On 21 October 2020 we welcomed a new baby white rhino to Kariega Game Reserve in South Africa. His birth was particularly exciting (we do get excited about the birth of every baby rhino!) as he is the first grandchild of the world's first poaching survivor.
Perhaps you have a few questions about why his birth is so special? Well, here is some background:
- On 2 May 2012 three white rhinos were poached at Kariega Game Reserve. Poaching is an illegal act of attacking a rhinoceros and removing its horns to be used in Chinese medicine. The rhino usually dies. Rhino horn has no proven medicinal benefits.
- Prior to this date, no rhinos had survived poaching attacks. In 2012 at total of 751 rhinos died in South Africa, that is more than two rhinos per day.
- We named the first rhino poaching survivor Thandi, meaning courage in our local Xhosa language. The other two rhinos did not survive.
- Thandi endured many surgeries to try to help heal the huge wound on her face. She was also the first rhino to have a skin graft!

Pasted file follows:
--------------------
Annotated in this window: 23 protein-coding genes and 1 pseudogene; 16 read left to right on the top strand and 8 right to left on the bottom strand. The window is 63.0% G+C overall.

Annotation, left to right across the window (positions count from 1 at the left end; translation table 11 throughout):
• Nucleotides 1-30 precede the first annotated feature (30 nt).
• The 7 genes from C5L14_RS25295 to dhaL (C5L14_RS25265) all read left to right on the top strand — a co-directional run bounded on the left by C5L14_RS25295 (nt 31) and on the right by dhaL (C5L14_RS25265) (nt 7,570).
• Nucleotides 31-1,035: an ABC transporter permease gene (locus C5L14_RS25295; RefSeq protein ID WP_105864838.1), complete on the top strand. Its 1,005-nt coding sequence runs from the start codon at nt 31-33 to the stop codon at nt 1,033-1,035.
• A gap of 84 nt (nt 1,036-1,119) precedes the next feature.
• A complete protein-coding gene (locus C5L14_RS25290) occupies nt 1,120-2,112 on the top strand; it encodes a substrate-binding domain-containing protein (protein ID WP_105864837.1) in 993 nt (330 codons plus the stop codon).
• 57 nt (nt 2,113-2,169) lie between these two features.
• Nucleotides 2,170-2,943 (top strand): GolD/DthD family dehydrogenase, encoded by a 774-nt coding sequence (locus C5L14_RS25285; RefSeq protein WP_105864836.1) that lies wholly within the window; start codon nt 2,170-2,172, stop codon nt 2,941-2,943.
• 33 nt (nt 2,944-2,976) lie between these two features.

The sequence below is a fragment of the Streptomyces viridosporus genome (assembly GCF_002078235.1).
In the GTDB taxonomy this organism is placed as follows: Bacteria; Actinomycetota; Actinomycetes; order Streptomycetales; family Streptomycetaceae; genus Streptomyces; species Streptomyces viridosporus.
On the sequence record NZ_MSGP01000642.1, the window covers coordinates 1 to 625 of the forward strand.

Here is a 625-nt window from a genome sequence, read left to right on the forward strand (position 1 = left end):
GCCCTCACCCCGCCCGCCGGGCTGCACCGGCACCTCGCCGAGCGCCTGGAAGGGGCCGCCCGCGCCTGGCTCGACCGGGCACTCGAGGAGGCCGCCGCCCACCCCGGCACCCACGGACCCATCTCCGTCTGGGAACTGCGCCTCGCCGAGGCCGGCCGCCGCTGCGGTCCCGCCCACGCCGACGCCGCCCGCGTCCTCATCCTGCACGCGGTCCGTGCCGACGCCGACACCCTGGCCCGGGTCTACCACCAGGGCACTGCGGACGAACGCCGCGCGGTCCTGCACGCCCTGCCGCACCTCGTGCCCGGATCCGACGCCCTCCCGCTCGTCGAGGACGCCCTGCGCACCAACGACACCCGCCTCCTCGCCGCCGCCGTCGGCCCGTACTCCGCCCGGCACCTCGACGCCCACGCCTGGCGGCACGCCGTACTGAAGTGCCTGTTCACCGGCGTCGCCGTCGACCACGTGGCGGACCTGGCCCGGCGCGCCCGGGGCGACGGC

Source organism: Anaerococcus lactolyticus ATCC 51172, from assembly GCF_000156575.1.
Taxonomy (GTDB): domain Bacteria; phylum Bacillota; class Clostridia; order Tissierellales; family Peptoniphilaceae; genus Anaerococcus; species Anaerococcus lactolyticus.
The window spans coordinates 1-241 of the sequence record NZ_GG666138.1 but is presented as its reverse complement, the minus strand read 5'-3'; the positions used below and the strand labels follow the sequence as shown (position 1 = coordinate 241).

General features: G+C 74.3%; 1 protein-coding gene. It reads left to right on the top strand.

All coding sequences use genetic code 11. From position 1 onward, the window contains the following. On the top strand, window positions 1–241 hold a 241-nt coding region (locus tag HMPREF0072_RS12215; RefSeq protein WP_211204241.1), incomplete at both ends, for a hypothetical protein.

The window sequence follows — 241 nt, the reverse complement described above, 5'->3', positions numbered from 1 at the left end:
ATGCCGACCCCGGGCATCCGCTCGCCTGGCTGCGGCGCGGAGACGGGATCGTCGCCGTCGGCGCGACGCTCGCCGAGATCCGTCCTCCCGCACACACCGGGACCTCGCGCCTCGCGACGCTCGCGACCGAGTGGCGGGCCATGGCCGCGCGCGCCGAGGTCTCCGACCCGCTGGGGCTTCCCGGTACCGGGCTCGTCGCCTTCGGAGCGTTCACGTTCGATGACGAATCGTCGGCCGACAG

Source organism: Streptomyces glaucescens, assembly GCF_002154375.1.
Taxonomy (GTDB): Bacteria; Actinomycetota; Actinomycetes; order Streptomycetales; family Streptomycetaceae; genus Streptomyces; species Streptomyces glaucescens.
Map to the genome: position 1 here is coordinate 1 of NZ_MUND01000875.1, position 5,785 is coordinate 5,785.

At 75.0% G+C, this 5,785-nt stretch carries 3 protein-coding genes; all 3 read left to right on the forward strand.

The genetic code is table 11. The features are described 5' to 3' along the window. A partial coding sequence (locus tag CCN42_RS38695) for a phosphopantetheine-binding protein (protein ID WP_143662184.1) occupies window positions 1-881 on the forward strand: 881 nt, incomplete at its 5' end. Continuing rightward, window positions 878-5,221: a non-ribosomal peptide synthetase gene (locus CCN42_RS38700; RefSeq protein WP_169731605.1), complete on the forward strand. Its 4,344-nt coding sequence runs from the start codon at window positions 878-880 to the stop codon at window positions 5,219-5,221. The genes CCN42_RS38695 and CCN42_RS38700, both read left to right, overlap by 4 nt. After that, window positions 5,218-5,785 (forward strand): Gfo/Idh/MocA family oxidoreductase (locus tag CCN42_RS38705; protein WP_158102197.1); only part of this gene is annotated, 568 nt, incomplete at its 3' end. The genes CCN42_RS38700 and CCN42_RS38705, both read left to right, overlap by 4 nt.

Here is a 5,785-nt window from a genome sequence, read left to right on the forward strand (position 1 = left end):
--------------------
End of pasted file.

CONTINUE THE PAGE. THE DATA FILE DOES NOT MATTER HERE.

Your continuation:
- To our delight, Thandi gave birth to a female calf on 13 January 2015. We called the calf Thembi, meaning hope in Xhosa.
- During 2015, rhino poaching resulted in the death of an alarming 1,349 rhino in South Africa. This means four rhinos were killed every day and the species was becoming vulnerable to extinction. Due to activities of conservationists and supporters from around the world, the annual rhino poaching numbers is now declining but rhinos remain at risk and every new rhino counts.
- This is why the arrival of Thembi’s calf, a third generation of Thandi’s family, is so important. We need to ensure that rhinos can safely live in and thrive in our remaining wild places.